He won three successive general elections as head of a coalition government and along with then-British Prime Minister Tony Blair, helped seal the landmark 1998 Good Friday agreement that brought to an end 30 years of conflict in British-ruled Northern Ireland.

Photographers pulled out their best file images of the former leader with his counterparts. Pictures of Ahern with French President Nicolas Sarkozy at the 2007 Rugby World Cup were particularly prevalent across websites.

Image: CHRISTOPHE ENA/AP/Press Association Images

The Washington Post, taking its guidance from the Associated Press, goes with the headline Irish judges rule ex-Prime Minister Bertie Ahern took $276,000 in secret payments.

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The newspaper adds that the former PM also lied repeatedly under oath during the “mammoth fact-finding investigation”, calling his testimony “often bizarre” and “implausible”. The reporter also notes that no Irish politician has ever been convicted of corruption – only a local government planning official – and takes a harsh view on Ireland’s failure to legislate.

Prosecutions are hampered, in part, by the fact that the government passed no credible anti-bribery laws until 1996, leaving tax evasion as the only readily proven offence.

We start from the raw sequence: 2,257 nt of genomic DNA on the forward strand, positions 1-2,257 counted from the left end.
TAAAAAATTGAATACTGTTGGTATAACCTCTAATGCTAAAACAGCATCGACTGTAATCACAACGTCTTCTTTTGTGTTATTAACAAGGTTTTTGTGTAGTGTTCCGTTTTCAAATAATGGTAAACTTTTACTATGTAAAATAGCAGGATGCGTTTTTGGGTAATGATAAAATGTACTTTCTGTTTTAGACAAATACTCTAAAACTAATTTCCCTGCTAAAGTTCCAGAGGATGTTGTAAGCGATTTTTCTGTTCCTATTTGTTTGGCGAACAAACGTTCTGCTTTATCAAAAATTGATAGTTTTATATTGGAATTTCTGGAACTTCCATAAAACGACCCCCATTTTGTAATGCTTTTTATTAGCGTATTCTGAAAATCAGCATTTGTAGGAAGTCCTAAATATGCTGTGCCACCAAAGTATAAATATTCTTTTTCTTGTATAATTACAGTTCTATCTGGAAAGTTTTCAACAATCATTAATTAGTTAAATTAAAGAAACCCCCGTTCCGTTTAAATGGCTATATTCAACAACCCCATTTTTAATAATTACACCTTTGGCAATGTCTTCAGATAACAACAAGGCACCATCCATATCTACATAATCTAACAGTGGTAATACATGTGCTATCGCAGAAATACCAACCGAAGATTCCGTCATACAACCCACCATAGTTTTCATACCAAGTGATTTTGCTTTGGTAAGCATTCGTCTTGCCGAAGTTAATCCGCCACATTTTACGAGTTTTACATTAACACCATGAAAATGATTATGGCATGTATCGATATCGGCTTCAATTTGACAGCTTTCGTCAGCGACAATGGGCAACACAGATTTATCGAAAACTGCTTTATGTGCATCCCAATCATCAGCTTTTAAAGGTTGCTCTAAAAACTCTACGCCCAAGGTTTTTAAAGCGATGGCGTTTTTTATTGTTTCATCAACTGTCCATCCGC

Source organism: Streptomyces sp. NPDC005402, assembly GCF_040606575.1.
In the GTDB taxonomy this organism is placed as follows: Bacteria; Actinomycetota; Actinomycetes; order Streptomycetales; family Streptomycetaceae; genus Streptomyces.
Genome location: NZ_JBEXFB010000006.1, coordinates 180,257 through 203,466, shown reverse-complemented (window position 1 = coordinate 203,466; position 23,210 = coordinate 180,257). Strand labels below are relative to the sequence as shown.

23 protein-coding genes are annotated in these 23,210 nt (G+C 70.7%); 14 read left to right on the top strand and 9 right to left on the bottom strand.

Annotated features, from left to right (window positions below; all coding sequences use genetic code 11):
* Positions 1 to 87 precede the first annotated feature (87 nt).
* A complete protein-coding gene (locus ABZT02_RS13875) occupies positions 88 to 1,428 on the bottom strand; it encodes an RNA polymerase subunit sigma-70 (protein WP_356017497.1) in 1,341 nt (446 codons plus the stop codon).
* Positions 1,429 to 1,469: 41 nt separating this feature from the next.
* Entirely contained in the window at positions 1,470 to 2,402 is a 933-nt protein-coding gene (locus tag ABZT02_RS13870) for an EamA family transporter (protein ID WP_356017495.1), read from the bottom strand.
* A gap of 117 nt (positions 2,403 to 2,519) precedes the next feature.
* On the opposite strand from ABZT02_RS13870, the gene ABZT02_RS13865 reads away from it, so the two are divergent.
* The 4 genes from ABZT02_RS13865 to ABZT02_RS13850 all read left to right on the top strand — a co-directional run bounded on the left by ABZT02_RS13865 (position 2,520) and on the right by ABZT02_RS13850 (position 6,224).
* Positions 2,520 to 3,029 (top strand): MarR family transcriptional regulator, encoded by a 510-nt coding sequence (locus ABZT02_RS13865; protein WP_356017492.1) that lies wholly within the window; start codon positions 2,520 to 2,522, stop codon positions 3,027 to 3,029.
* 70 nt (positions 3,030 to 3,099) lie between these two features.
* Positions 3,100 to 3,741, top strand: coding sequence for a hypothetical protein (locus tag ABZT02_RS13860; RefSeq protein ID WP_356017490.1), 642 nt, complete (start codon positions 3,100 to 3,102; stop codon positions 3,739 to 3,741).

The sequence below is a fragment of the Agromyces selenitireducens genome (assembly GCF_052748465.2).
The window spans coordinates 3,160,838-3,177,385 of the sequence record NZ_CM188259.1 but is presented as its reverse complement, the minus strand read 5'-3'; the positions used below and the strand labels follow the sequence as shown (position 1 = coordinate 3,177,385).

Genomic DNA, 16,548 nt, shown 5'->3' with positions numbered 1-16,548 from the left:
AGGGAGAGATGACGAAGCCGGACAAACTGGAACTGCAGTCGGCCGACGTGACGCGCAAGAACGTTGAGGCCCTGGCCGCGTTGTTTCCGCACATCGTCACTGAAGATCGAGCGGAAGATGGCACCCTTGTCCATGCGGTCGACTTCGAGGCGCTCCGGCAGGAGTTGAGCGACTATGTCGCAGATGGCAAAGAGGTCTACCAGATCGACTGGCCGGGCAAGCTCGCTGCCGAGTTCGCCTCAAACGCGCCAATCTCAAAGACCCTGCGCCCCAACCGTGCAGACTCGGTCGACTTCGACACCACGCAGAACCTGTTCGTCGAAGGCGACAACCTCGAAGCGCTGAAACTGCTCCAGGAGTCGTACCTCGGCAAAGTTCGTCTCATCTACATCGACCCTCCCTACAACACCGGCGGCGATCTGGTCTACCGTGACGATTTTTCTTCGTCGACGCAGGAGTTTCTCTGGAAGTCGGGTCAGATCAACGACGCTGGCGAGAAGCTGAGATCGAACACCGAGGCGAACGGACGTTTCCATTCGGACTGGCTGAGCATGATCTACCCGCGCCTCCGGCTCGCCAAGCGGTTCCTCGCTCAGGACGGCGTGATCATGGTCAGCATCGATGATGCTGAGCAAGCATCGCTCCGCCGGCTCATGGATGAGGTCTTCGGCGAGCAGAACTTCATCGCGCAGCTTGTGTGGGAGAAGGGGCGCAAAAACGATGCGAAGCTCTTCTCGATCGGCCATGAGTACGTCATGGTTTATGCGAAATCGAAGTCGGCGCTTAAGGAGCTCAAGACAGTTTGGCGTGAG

The Associated Press also spoke with Des Peelo, longtime friend and accountant of Mr Ahern. He said that the “fact that something is bizarre does not make it untrue”.

Some aspects of his finances were bizarre.

Writing in The Guardian, Henry McDonald disses almost half the report, stating the document is just 2,000 pages long (we wish!). McDonald, rather succinctly, explains the 15-year-long proceedings:

[It] focused on the dealings of senior members of the Fianna Fáil party and their relationship with property developers who sought to rezone land in north Dublin. As a result of the rezoning, speculators made tens of millions and were later accused of handing over some of their profits to politicians who helped them.

He, like AFP, gave Ahern the last word:

Ahern, who won three terms as taoiseach from 1997, played a key role in shaping the Good Friday agreement and later the 2006 St Andrews agreement, which led to a power-sharing government in Belfast led by Sinn Féin and the Democratic Unionist party. Ahern has always denied any financial wrongdoing.

The Daily Telegraph in the UK also noted the €300 million cost of the 15-year-long tribunal.

Adding insult to injury for Irish voters, the costs of the 15 year investigation, launched by Mr Ahern in 1997, has been €300 million, a cost of €91,000 for each of the final report’s 3,270 pages.

The Herald Sun in Australia focuses on Ahern’s 15 days of testimony, during which he admitted to “keeping most of the money in personal safes, failing to keep a personal bank account during much of the time under investigation, and failing to pay tax on any of it until uncovered its existence.”

Read: Government will refer Mahon report to DPP, Revenue, Gardaí>

As it happened: Mahon Tribunal rejects Ahern evidence >

In full: Our coverage of the Mahon Tribunal report >